Can Shy People Be Confident?
Don’t let shyness become a barrier to stopping you being confident.
I have met hundreds of people who’ve described themselves as shy people to me. They tell me they feel nervous and uncomfortable and some experience physical symptoms such as blushing or shaking in public.
Ultimately, these feelings have an effect on how they behave around other people. They may find themselves missing out on opportunities, holding back when they have something to say or avoiding group situations.
Does this sound familiar to you? If so, you’re not alone. Many people I meet struggle with these issues too.
“You gain strength and confidence through every experience where you really stop to look fear in the face. You must do the thing you cannot do.” Eleanor Roosevelt
For shy people, ‘doing the thing you cannot do’ often means coming forward and speaking up.
This may seem an impossible and daunting task but it is possible if you approach it step by step.
Let me tell you about Jesse. She described herself as shy to me.
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Jesse had two young children at Primary School. She found it a real challenge to make conversation with the other parents at the school gate. It got to the stage where, at pick up time, she’d find herself waiting in her car watching the other parents chatting in the playground waiting for the kids to come out.
The situation got worse and worse; as the other parents got to know each other better, Jesse knew no one. It got so bad that she ended up waving to the kids from the car, picking them up, talking to no one and driving home. The problem got worse and worse for her because the longer she didn’t talk to people, the harder it became to strike up a conversation.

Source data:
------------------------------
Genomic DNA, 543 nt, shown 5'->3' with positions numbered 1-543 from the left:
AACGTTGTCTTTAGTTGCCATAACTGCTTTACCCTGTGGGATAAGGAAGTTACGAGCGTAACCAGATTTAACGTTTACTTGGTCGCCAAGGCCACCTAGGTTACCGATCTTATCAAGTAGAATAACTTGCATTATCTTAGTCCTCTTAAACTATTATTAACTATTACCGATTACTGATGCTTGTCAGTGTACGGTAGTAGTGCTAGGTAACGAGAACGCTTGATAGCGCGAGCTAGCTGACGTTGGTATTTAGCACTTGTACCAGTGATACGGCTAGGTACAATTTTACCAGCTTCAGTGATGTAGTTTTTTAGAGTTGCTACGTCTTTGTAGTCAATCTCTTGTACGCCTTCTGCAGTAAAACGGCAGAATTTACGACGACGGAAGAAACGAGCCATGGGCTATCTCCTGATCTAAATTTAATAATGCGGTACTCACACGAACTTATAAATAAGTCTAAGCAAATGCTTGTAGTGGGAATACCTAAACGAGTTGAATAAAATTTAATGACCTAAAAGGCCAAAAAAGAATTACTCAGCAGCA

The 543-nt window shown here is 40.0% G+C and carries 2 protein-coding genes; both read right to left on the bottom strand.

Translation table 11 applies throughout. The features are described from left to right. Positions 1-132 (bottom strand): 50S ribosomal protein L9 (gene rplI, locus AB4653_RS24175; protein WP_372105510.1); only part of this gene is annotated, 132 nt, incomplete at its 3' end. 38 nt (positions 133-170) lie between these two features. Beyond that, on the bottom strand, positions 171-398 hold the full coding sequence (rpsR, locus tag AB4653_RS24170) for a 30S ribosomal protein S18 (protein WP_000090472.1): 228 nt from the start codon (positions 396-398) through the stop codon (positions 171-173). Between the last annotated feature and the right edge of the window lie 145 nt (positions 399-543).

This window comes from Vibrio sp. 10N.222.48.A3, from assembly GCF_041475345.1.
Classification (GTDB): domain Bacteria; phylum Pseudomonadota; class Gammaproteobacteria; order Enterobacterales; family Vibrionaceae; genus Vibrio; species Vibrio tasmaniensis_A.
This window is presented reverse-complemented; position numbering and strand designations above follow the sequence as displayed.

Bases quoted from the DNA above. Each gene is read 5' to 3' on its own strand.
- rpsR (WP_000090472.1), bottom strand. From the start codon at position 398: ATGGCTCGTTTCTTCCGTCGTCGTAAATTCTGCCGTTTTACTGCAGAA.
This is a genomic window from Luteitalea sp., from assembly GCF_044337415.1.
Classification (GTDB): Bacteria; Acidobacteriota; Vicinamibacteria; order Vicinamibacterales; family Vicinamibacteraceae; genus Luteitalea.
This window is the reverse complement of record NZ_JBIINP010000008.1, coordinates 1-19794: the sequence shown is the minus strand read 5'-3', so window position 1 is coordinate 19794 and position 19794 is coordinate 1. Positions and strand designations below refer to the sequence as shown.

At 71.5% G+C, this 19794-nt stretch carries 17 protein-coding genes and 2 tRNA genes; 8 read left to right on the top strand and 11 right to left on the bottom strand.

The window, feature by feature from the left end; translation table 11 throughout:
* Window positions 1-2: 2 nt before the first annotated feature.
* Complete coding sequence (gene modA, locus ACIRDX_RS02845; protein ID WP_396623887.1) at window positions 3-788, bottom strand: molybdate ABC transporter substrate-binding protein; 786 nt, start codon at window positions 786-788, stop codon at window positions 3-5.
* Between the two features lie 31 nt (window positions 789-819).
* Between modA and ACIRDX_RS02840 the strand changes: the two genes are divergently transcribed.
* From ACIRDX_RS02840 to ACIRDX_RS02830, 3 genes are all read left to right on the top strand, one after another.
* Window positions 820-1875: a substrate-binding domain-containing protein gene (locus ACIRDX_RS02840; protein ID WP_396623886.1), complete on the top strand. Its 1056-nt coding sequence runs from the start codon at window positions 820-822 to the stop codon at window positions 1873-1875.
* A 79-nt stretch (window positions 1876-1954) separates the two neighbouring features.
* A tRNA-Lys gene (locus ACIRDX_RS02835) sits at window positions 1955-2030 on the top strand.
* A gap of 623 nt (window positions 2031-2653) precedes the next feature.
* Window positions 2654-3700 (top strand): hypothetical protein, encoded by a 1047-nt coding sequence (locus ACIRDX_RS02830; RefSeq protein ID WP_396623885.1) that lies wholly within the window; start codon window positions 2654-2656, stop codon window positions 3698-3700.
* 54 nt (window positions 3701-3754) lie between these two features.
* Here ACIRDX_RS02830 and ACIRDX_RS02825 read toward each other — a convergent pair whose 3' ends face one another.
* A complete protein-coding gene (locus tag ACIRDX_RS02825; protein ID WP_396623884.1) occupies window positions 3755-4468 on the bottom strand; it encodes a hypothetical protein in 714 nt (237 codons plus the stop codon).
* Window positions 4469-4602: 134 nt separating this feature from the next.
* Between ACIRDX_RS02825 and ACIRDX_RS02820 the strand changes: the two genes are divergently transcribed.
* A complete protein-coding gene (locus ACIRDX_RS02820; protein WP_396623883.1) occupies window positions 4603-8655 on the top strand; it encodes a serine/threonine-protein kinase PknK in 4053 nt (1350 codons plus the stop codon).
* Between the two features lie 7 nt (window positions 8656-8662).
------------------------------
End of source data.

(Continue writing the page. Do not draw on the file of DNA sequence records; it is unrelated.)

When her seven year old daughter asked her why she never talked to any of her friends’ parents she realised she had to do something about it.
Unfortunately, there isn’t a miracle cure that can instantly stop you feeling shy but you can take steps to help you control your feelings in certain situations. In turn this will help build your self-confidence and you’ll feel more in control when you feel uncomfortable.
I’d encourage you to try this 3 step plan. It’s a plan which takes self-discipline, preparation and courage.
The first thing you’ll need to do is think of a specific situation where your shyness really hinders you. For Jesse it was talking to parents at the school gate.
Then take this step by step approach to help you overcome your shyness.
Step one – Be mentally aware of the actions you need to take. You will require self-discipline to ensure you carry this out.
For Jesse – she vowed to herself that never again would she sit in her car waiting for the children. She would force herself to talk to at least one person every day at the school gate. Ideally, each day she would choose a different person so that she started to get to know people more quickly.
Step two – Know how you want to look and what you want to say. This will require preparation.
Jesse made sure she prepared herself. She worked out what she was going to say while she was on her way to the school in the car. The things she thought of revolved around topics she’d have in common with other parents; school clubs, sporting events etc.
She also prepared in her mind. In other words, she psyched herself up. This was probably the most important part of her preparation because it was mainly her fear of talking to the other parents that was holding her back. Lastly she prepared by visualising herself actually doing it confidently. By the time she got to the school she was ready physically and mentally.
Step three – Force yourself to act. This requires courage.
Jesse found the courage to act. When she arrived at the school, she looked at the parents waiting at the gate and decided on the person she would talk to. She had the topics at the forefront of her mind.
She courageously and confidently got out of her car, walked to the gate with her shoulders back and head up and went through with it. The first day, just walking up to the person was a major challenge (Jesse even described it as ‘embarrassing’). The second day, it became a little easier, and the third day even easier. By the end of the first week she’d struck up a conversation with a number of different parents.
Jesse overcame her shyness by focusing on a social situation that challenged her. You can use the same approach for work-related shyness. For example, if you tend to keep quiet at work meetings, challenge yourself to never again leave a meeting without saying something. Just remember the three key principles; discipline, preparation and courage.
Shy people can overcome the fear and be confident. You can too.
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